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Is there a term for objects that are created solely to be returned from mocked methods in a unit tests?

An object created to assert against is expected. What you actually got is actual. Stuff you put in is input.

What do you call objects that you're making only to then pass to .andReturn(someObject) calls in your mocking framework of choice? I find it makes data-intensive tests much harder to understand if there's no naming convention for such objects.

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Mock objects may return other mocks or real objects, which in turn may return mocks etc. so I don't think they have a name –  Katona Jul 30 '13 at 16:27
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3 Answers

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Gerard Meszaros' book "xUnit Test Patterns : Refactoring Test Code", refers to objects used exclusively for unit testing generically as "Test Doubles." He identified several different kinds of doubles in common use:

  • Test Stub
    • Returns the expected results, and/or calls expected methods. Used to force production code down a desired path.
  • Test spy
    • Observes the calling code, recording what was called for later verification. Returns values that force production code down a desired path.
  • Test mock
    • Initialized with a set of expectations that it will be called in a certain way, then observes the calls made and throws an exception in case of failure. Returns values that force production code down a desired path.
  • Fake object
    • Simplistic version of a true object. Primary use is to stand in for a dependent component that is not yet built. Often used to replace a database or service.
  • Dummy object
    • Very simple object that meets a method signature requirement that isn't important to the test. Null objects or null strings are common dummies.

In your case, these would be considered dummy objects. They are only there to be returned by your logic, but their contents are immaterial to the test.

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Thanks, very informative. The value of the objects does matter, as they're sometimes used in assembling the final expected output. Would you still consider these dummies? –  Deejay Jul 31 '13 at 8:44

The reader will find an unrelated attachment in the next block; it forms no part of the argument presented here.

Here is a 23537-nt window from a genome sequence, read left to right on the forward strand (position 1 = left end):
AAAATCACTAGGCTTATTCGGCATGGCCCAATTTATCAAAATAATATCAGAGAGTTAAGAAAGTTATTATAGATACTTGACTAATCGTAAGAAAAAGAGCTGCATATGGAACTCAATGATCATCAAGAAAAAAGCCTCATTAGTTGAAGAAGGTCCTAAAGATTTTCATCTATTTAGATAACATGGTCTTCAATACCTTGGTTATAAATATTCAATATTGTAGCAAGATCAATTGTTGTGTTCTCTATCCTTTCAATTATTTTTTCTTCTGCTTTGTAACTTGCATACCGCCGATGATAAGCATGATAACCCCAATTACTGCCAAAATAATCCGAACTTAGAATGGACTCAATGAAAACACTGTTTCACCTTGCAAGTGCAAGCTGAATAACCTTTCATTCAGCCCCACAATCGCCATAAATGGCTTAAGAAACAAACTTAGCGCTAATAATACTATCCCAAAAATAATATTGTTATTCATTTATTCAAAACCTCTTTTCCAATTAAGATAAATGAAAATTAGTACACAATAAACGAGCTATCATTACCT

@Deejay, if they return values I depend upon to make further decisions in the code path under test, I'd probably classify them as stubs. If I only need them to come back with values to the test routine, I'd probably call them dummies. An example might be a Product object that contains a 10% Discount object. The Product would drive the code into the discount logic, so it's a stub. If the amount of the discount being 10% or 20% doesn't matter in this test, it's a dummy. If I was making sure the 10% discount logic computed $1.00 savings on a $10.00 Product, then it's a fake. –  John Deters Jul 31 '13 at 18:50
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I call them "canned answers", but this is not limited to objects, they can be primitive types.

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I think 'mock object' or 'fake' is what you are asking for?

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I was considering the mock object is the thing being mocked, not the things the mock returns. Always interesting to hear how other people name things though. –  Deejay Jul 30 '13 at 16:23
    
Mock objects mimic real objects' interfaces. And return prearranged responses. –  kul_mi Jul 30 '13 at 16:25
    
Thanks - they do indeed. Do you know of any succinct and widely-accepted term for "prearranged responses"? That's the bit I'm trying to find out. –  Deejay Jul 30 '13 at 16:30
    
Dummy? msdn.microsoft.com/en-us/magazine/cc163358.aspx –  kul_mi Jul 30 '13 at 16:37
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